That may sound depressing, but it’s really what makes this series so appealing. Black Mirror does atmosphere like few other adventures, and the third game is no exception. It’s creepy without being scary; it’s grisly without being particularly gory. Despite a few close scrapes, Adrian never died while I played. Instead, the tension comes from implied danger, and psychological horror is often much more effective. Of course, psychological stability isn’t one of Adrian’s strengths, so part of the anxiety comes from wondering what he’ll do, rather than what others might do to him (though there are certainly those who wish him harm). An elderly woman backs away in terror at the sight of him in the local general store, and an audible heartbeat sounds when Darren picks up a knife, presumably flush with its possibilities for pain. It’s all just so… unsettling, with the feeling that something could go very wrong at any time. Naturally, that keeps you sadistically moving forward to find out if it does.
The adventure itself plays much like its predecessors. The point-and-click interface is both intuitive and user-friendly, with left-clicks performing all context-sensitive interactions. Hotspots are numerous (as you’ll see if you tap the spacebar to highlight them all), but any that have exhausted their usefulness will disappear for good, leaving only those needed to proceed. I wish more games used this method, as it’s an excellent middle ground between optional interactivity and streamlined gameplay. Adrian won’t run, but double-clicks will cause him to auto-exit or jump directly to an interactive hotpot, while a quick travel map allows him to easily cover larger distances. A diary keeps track of current objectives and relevant information, and inventory is accessed by mousing over the bottom of the screen. This can quickly fill up, as I counted 25 different items at one point, though several of these were documents for reference rather than items to be used. Some must be combined, and it’s important to right-click all items you acquire to examine them, as only by doing so will you get additional details you need.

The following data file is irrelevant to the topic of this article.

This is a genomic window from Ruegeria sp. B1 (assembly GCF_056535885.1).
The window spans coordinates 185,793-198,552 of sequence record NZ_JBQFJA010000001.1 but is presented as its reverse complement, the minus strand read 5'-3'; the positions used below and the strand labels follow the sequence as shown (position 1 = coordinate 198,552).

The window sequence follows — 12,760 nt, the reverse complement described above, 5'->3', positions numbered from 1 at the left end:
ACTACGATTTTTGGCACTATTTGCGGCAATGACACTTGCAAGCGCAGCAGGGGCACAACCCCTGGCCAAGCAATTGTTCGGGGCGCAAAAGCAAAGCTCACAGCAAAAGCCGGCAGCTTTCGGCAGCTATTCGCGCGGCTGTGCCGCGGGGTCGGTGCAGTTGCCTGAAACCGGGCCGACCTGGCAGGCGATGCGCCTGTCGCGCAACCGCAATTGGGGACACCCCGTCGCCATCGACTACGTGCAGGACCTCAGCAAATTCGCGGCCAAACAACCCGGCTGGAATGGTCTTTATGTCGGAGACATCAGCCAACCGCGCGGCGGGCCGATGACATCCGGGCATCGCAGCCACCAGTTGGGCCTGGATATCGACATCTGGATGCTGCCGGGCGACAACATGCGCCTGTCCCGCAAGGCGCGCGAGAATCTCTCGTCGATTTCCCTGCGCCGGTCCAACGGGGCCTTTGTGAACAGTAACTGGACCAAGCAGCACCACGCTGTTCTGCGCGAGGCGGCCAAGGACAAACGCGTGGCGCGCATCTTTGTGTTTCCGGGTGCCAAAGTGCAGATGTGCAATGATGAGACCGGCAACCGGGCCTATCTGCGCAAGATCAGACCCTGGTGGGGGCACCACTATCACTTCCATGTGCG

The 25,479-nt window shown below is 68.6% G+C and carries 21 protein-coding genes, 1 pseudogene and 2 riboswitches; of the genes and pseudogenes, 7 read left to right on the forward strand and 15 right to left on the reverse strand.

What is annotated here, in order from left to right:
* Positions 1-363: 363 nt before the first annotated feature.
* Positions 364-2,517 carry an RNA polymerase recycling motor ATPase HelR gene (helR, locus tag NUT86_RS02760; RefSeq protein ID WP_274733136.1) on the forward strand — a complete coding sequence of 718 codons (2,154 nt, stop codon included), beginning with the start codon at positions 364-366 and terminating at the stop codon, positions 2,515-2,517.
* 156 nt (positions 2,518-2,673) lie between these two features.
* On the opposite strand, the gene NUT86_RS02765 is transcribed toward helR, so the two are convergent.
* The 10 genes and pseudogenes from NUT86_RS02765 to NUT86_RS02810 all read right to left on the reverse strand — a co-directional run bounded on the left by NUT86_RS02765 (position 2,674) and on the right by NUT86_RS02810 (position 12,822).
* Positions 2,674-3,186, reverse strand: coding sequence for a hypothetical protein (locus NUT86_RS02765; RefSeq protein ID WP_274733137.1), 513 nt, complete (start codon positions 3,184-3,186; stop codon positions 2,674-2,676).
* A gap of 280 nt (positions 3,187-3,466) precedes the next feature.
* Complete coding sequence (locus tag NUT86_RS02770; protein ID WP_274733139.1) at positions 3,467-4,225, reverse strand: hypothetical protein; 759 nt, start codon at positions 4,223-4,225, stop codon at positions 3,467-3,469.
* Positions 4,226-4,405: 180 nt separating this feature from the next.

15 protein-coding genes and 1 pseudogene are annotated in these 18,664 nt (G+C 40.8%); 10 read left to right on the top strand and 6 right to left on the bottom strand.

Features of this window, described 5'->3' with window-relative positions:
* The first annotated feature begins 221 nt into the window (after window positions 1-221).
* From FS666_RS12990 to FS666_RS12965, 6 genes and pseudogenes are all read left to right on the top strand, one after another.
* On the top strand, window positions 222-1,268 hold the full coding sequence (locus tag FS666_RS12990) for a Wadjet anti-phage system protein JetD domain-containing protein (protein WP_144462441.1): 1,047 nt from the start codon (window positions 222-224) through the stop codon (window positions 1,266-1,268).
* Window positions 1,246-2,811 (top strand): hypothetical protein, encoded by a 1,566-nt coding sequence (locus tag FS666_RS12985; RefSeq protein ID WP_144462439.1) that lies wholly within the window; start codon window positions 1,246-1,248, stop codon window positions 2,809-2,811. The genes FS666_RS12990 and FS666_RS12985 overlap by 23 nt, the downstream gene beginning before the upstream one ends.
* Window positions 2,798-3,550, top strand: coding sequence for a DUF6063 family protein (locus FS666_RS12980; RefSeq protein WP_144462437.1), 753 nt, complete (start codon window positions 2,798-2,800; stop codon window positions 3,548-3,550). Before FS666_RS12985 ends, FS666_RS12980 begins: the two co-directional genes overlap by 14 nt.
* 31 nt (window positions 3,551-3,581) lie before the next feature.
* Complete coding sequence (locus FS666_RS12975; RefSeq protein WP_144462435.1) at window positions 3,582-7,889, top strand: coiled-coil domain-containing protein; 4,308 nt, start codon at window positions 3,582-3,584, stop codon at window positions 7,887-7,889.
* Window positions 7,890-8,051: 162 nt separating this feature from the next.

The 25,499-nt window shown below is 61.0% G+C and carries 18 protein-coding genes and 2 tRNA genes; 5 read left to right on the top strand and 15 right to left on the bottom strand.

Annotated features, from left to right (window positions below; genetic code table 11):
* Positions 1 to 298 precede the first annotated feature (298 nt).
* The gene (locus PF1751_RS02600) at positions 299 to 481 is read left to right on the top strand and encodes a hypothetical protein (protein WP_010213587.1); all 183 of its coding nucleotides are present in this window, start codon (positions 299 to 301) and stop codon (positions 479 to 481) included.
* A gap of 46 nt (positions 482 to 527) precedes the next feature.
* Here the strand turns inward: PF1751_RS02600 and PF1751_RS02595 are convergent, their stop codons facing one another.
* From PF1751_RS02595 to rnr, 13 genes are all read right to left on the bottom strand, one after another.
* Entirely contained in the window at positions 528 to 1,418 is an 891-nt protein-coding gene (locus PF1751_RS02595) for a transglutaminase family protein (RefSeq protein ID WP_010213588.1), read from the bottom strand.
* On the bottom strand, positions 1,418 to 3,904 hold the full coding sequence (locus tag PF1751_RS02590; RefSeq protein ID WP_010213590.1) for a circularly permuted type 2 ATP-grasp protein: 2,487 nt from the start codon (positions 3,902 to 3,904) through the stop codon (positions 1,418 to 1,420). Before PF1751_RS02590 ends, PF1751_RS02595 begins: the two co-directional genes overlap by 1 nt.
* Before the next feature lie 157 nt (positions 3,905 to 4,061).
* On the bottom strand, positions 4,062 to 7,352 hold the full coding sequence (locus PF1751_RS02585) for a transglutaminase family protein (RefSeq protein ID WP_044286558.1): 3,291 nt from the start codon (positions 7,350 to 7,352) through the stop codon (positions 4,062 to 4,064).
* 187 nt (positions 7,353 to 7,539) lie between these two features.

Most of the puzzles are inventory-based, and all the ones I encountered were quite reasonable. They are also nicely layered for an added degree of complexity, whether making smelling salts from raw materials, escaping locked rooms (or more frightening confinements) on multiple occasions, or setting up a distraction for a pursuer. You can work on several goals at once, and Adrian will pick up anything that isn’t nailed down, but he refuses to go places or perform specific actions unless there’s a reason, which helps keeps your progress on track. There are periodic logic puzzles to solve as well… or not solve, as a puzzle skip option appears after a while, allowing you to bypass the challenge altogether if you wish. The only time I was tempted was a puzzle that required matching names to unmarked graves, as one of Adrian’s comments was blatantly misleading, but a little trial-and-error helped resolve what was otherwise my favourite puzzle so far. There’s even a Space Invaders-style minigame to play purely for fun, though this offers little more than a momentary distraction.